Alternatives to Athens by Roger Brock, Stephen Hodkinson
By Roger Brock, Stephen Hodkinson
This quantity comprises eighteen essays by means of confirmed and more youthful historians that study non-democratic replacement political structures and ideologies--oligarchies, monarchies, combined constitutions--along with various kinds of communal and local institutions akin to ethnoi, amphiktyonies, and confederacies. The papers, which span the size and breadth of the Hellenic international spotlight the massive political flexibility and variety of historical Greek civilization.
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We should adopt a similar approach to those not ‘fully enfranchised’ in poleis ruled by minority regimes. Such men are likely to have perceived themselves as embraced by ethnic self-deﬁnitions like ‘the Corinthians’ by virtue of descent, hereditary residence in and occupation of the land, privileged access to religious and judicial functions, and so on. It is perhaps not surprising For the contrast between ancient and modern views of politics see Murray (1988b) 440; for the essential antithesis between autocracy and self-government see Pope (1988) 281–3 (quotation from p.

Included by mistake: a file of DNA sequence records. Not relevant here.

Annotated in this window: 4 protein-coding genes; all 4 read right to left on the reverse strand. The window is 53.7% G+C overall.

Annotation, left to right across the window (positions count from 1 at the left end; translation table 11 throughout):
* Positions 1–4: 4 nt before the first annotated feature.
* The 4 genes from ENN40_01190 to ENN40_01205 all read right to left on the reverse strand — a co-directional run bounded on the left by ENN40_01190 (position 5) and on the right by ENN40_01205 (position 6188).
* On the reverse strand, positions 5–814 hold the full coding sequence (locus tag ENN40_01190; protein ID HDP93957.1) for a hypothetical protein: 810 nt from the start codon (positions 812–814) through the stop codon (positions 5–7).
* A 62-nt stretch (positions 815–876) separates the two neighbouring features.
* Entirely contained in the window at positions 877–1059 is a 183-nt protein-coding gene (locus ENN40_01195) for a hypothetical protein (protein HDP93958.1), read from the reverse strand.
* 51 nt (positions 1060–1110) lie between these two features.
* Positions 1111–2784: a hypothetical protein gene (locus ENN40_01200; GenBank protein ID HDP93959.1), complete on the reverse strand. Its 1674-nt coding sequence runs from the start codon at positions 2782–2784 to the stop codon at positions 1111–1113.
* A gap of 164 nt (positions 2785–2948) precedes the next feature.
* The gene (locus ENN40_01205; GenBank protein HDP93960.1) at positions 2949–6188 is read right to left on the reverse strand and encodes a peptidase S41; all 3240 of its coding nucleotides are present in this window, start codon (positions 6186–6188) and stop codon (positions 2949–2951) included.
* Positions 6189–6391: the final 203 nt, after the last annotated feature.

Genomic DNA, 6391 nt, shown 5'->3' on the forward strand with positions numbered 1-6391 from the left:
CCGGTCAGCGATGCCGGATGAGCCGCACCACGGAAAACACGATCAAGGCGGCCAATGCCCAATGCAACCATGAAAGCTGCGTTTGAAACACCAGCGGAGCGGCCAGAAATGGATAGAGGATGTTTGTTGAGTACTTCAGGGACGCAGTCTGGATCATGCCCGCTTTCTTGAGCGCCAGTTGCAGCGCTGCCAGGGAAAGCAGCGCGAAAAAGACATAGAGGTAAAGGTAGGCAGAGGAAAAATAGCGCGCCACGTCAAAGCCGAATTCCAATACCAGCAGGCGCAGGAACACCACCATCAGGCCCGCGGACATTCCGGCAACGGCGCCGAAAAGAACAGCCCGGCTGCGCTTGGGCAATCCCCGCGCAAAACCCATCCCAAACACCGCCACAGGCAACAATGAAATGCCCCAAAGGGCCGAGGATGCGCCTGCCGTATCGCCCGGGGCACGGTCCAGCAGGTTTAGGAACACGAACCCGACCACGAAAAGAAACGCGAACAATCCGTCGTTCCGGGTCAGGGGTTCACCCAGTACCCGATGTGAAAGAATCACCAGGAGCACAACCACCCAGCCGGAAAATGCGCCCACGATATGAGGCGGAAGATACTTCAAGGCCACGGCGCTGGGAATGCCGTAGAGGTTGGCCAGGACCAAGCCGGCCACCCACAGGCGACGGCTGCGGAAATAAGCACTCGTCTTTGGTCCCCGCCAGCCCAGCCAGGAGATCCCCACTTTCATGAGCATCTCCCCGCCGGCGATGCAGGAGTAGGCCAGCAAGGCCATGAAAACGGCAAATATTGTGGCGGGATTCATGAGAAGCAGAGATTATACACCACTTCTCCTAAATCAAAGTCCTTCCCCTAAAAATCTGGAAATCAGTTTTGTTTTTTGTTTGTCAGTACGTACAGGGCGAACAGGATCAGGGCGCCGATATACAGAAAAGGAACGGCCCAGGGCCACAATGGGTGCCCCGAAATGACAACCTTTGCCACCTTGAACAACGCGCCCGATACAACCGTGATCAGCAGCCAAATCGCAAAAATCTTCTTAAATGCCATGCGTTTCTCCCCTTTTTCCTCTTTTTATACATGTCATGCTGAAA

And there is no mention of assemblies in the account in the Hellenica Oxyrhynchia (19. 395 bc. Some sort of probouleutic body was the norm for all Greek states, and the evidence is much too fragmentary to establish any general principle behind the (apparent) presence or absence of councils in documents: community size and expense may have been more signiﬁcant factors than ideology (Rhodes with Lewis 1997: 475–8). Introduction: Alternatives to the Democratic Polis 21 den, within both democracy and oligarchy, as well as between them, and hence across a broad spectrum of constitutional options.
Even large oligarchic states tended to operate with small bodies: the council at Corinth numbered eighty (ten men per tribe), the gerousia at Sparta a mere thirty. It is a common and not unreasonable perception that smaller decision-making bodies are more e·ective. A willingness to serve without payment or proﬁt was, as we have already noted, also an attraction (cf. Arist. Pol. 1308B31–1309A14); indeed, Aristotle counsels that oligarchic magistrates should be seen to incur expense (1321A33). In contrast, as noted above, the Athenian democratic system was expensive; hence the fact that in the straitened circumstances of the late Peloponnesian War restriction of pay for political activity was an important aspect of the oligarchic programme of 411 (Ath.